However, as the relevant provisions contained in rules 3(1) (a) and (c) stand at present I have no option but to hold and declare that these infringe Article 14 of the Constitution and are ultra vires section 123 and 130 of the Patna Municipality Corporation Act." 9.The High Court then took up the two notifications and found that they are " equally indicative of the slip shod manner in which the scheme is sought to be implemented".

The High Court held that so far as the notification issued under Rule 5(1) is concerned, the counter-affidavit does not disclose "the objective material that went into consideration for determining the rates". It then referred to the property owned by the respondents which was said to have been let out on a monthly rental of Rs.1,200/- (annual rent of Rs.14,400/-) whereas its annual rental value as per the impugned notifications would be Rs. 1,55,520/-*. The High Court observed that this fact shows the enormous burden placed upon certain house-owners. Dealing with the notification issued under Rule 3, the High Court observed that the classification suffers from "complete in application of mind to the details". It opined that classifying Hardinge Road as a principal main road and classifying Desh Ratan Marg (said to be the most prestigious road in the town), Strand road, Circular road in the third category defies logic. It observed, "the very basis said to have been adopted by the Corporation, namely, intensity of traffic and commercial activity appears to be lop sided and unreasonable" and proceeded to say "for consideration of space, I do not propose to dilate on the question of classification of roads made by the Corporation; otherwise the classification appears to be so unreasonable and arbitrary as to be summarily rejected. I only like to observe here that classification for the purpose of taxing statute is a serious business and must be undertaken seriously". Accordingly, both the notifications were declared bad and inoperative. While concluding, the High Court observed:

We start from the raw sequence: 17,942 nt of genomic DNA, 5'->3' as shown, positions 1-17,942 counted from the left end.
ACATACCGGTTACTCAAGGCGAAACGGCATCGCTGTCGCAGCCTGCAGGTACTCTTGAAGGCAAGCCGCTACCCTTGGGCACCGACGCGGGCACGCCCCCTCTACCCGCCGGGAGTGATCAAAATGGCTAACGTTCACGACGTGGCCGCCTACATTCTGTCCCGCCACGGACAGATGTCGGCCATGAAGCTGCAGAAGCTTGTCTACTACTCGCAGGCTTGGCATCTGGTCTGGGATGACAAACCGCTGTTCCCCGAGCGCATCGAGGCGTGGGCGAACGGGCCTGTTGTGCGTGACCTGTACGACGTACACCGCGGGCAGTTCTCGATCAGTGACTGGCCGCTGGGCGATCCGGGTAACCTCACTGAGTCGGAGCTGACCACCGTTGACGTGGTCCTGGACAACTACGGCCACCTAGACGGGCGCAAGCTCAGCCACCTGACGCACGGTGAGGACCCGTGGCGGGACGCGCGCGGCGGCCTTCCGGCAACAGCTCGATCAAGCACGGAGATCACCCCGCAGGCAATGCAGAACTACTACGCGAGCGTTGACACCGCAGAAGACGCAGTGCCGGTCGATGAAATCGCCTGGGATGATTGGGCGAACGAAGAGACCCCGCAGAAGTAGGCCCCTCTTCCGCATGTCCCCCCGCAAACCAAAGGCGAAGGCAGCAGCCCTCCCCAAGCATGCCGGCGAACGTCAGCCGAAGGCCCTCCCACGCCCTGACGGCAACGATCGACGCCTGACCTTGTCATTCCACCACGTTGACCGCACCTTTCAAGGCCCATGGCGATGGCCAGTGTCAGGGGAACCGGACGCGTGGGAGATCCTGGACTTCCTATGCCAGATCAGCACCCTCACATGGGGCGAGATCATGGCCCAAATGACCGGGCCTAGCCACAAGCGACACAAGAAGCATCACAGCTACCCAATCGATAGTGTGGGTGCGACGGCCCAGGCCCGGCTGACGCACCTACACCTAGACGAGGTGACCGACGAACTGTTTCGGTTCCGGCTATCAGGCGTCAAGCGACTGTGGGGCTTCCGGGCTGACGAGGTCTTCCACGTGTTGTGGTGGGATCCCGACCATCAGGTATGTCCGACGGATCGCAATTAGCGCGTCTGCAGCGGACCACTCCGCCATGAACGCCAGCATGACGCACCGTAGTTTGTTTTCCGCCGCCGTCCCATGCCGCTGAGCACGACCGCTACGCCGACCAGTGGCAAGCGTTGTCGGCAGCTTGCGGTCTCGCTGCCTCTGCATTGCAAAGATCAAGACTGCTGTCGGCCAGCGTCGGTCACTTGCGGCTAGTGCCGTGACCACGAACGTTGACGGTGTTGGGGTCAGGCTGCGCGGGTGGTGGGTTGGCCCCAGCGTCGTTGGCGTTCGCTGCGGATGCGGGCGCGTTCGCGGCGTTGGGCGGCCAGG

"the idea of determining the annual rental value of a holding on floor area basis may not be per se bad. It is also understandable that this method has a number of practical advantages over the existing mode of determination of annual rental value of a holding. But before introducing the floor area method great care must -------------------------------------- * The High Court ought to have noticed that tax on the said holding at the rate of nine per cc.-it (tax on holding, water tax and latrine tax together) would be Rs.13,996.80p., a fact set out in the counter filed by the corporation in the High Court.

465 be taken in classification of holding and in the determination of the rate of rental per square foot so that the annual rental value reckoned by this method may at least approximately correspond with the rental the holding may be reasonably expected to fetch in practice. Otherwise, the scheme cannot be held intra vires sections 123 and 130 of the Patna Municipal Corporation Act".

10.The State of Bihar and the Patna Municipal Corporation challenge the correctness of the said holding in this appeal. Since the rules and the notifications have been struck down on the ground of Article 14 of the Constitution, it is but appropriate to remind ourselves of the relevant principles applicable in the case of taxing enactments and Article 14.

11. In Twyford Tea Company Limited v. State of Kerala (1970 (3) S.C.R.383), Hidayatullah,C.J., speaking for the majority of the Constitution Bench, observed:

"This indicates a wide range of selection and freedom in appraisal not only in the objects of taxation and the manner of taxation but also in the determination of the rate or rates applicable...... the burden of proving discrimination is always heavy and heavier still when a taxing statute is under attack..... the burden is on a person complaining of discrimination. The burden is proving not possible 'inequality' but hostile 'unequal' treatment. This is more so when uniform taxes are levied".